• The use of a smoke evacuation/filtration system allows for controlled release and filtration of the surgical plume is recommended.
  • Ideally, gas and plume evacuation and filtration is accomplished with the use of ultralow particulate air filter (ULPA) rated to screen particles of 0.1 micron in diameter (e.g., the ConMed Airseal or Stryker Pneumoseal).
  • In conjunction with tightly fitting laparoscopic ports, an evacuation/filtration system can be used to minimize release of potential airborne virus into the operating room environment, while simultaneously evacuating the surgical smoke actively or passively.
  • It is important to avoid sudden release of the pneumoperitoneum.

In summary, laparoscopy remains the preferred surgical approach for gynecologic patients during the COVID-19 pandemic for most surgical indications. The theoretical risk of airborne SARS-CoV-2 from an abdominal source at the time of surgery has not been substantiated. There is no current evidence that infection of OR personnel occurs via laparoscopy any more so than laparotomy surgery. However, given the paucity of data, it is prudent to take precautions in the operating room given that viral particles can be aerosolized during intubation and extubation.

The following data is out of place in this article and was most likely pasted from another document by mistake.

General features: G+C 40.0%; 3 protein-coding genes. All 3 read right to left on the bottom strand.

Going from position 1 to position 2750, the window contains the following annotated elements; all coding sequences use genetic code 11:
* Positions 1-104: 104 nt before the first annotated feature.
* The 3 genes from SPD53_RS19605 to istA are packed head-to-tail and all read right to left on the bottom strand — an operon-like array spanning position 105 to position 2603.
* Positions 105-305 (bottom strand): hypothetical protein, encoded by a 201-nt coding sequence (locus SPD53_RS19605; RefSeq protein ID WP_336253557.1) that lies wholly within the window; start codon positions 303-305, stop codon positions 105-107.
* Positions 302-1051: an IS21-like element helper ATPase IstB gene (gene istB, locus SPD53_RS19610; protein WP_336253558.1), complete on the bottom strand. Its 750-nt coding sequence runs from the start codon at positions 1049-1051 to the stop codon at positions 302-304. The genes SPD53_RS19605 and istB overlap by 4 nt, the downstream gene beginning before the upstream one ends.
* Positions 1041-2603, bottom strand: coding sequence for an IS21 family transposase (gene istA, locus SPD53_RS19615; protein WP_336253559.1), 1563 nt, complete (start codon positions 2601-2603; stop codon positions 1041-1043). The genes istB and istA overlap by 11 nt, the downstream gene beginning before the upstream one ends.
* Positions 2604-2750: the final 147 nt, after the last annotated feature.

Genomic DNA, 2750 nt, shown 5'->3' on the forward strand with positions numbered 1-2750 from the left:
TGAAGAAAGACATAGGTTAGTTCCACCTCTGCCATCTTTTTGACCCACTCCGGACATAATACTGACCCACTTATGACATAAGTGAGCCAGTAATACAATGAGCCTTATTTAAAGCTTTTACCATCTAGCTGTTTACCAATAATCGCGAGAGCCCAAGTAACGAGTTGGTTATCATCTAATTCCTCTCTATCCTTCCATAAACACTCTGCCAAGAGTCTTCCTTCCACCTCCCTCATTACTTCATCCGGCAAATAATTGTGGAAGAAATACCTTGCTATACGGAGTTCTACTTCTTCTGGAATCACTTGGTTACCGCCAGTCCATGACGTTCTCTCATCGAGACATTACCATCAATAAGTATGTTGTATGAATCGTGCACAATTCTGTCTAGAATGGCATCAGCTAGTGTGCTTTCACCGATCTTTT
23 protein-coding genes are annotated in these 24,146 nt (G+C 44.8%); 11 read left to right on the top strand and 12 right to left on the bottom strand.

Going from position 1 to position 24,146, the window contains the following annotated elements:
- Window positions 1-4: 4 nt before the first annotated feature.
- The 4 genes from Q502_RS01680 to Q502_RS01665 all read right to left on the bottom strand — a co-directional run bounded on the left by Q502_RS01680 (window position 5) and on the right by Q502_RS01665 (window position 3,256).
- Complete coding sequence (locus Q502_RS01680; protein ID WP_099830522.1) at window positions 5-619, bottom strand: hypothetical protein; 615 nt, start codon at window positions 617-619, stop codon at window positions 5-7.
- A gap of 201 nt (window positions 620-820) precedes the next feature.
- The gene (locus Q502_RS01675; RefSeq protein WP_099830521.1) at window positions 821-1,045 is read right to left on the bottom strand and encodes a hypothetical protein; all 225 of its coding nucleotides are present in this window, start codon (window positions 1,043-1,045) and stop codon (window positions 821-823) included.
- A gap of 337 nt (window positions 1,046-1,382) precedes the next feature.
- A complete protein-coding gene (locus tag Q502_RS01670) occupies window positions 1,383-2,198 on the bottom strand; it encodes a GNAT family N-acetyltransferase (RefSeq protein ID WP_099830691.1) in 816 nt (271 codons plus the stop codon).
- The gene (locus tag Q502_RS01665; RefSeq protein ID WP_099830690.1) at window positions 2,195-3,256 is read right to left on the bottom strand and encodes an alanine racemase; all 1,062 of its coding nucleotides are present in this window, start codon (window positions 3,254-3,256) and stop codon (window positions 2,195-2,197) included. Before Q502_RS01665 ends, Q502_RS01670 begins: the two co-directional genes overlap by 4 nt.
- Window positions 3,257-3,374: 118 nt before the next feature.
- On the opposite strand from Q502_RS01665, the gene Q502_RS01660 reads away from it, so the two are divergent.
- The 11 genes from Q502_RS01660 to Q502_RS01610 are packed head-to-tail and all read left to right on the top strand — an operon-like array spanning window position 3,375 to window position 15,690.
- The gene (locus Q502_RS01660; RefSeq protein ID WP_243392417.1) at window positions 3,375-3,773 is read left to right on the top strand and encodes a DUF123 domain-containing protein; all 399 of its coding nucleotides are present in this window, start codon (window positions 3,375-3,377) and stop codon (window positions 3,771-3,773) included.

Cohen et al. Perspectives on Surgery in the time of COVID-19:Safety First. JMIG 2020; Epub ahead of print

https://www.jmig.org/article/S1553-4650(20)30172-2/fulltext

Recommendations

  • In patients who are COVID-19 positive, unless they have a life-threatening emergency that requires surgery, we advocate for non-operative treatment and delay of surgery until recovered.
  • If surgery cannot be delayed for a COVID-19 positive patient, a laparotomic operation should be performed.
  • In patients with unknown COVID-19 status, preoperative testing is ideal when available.
  • Laparoscopy can be performed in a COVID-19 unknown status patient if the entire operating room team has access to necessary personal protective equipment and extreme care is taken to prevent release of pneumoperitoneum into the operating theatre.